Urban Traffic Report Sparks Clever Headlines, But Little Transit Talk
The latest edition of the Texas Transportation Institute’s influential urban mobility report was released today, prompting a flurry of mainstream media coverage focused largely on a faux-ironic theme that would do Alanis Morrissette proud — the bad economy is giving us less traffic!
The TTI found a one-hour drop in the annual traffic delays suffered by the average urban American in 2007, a result attributed to the run-up in fuel prices and the beginning of the economic slowdown. The Wall Street Journal deemed the one-hour reprieve "The Upside of Recession," while LA Weekly dubbed Southern California’s congestion decrease a "Recession Bonus."
Other coverage of the TTI report emphasized a different breed of cold comfort, playing up the congestion rankings that were given to major cities. The Atlanta Journal-Constitution resorted to surveying drivers on their local roads’ drop from second-worst to third-worst in the nation (surprisingly, no one was celebrating), while D.C.-area outlets seemed to take morbid pride in their ascension to the No. 2 spot.
If only the TTI report had a solution to urban traffic woes that had a measurable impact on congestion! Oh, wait. As the chart above shows, transit service saved the nation’s cities 645 million hours of delay in 2007. That’s more than double the number of hours saved by all five most prominent road "operational improvements" combined — with HOV lanes being the most notable of those latter options.
The report’s authors devote an entire section to solutions to congestion, recommending "a balanced and diversified approach" tailored to the needs of each area. Promoting "denser developments with a mix of jobs, shops and homes, so that more people can walk, bike or take transit" is featured on the list.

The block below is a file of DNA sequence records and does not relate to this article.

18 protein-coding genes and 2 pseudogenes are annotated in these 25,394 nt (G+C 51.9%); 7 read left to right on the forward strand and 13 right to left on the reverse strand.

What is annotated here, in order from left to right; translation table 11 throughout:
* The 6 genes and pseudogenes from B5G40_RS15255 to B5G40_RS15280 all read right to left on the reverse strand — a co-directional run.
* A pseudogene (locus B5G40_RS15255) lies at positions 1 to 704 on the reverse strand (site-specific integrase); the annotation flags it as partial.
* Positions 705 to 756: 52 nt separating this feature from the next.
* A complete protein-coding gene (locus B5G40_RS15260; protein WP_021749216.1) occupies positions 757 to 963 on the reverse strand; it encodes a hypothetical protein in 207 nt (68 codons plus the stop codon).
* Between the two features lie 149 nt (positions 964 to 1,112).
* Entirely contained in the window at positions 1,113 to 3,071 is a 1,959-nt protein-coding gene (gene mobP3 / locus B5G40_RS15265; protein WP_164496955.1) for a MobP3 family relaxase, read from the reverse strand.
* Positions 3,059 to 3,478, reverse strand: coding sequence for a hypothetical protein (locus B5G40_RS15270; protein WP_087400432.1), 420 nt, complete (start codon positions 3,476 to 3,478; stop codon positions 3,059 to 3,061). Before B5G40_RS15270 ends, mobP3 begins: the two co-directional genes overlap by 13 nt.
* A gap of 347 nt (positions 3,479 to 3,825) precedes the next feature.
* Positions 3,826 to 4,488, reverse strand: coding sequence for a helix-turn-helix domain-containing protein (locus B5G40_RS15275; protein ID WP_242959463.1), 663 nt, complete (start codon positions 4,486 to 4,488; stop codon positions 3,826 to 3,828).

But unfortunately, the value of transit and denser urban development got only sporadic mention in most coverage of the TTI report. The Oregonian was one of the exceptions; its reporter drew a line between Portland’s less grim traffic situation and its planning priorities. Here’s an excerpt:
The report also underscores how different the mass-transit and
car-commuter experiences are in Portland than in most urban areas. It
shows in clear, numerical terms how significantly higher mass-transit
use and compact-growth patterns affect the rush-hour commute.
Consider that traffic and congestion normally get worse in the most
highly populated metro areas. Portland is the 24th-largest metro area
by population, but its 37 hours of delay make it the 34th worst.
The more urban media digs into not just their rank in the congestion tables, but the reasons why their city is stuck, the better.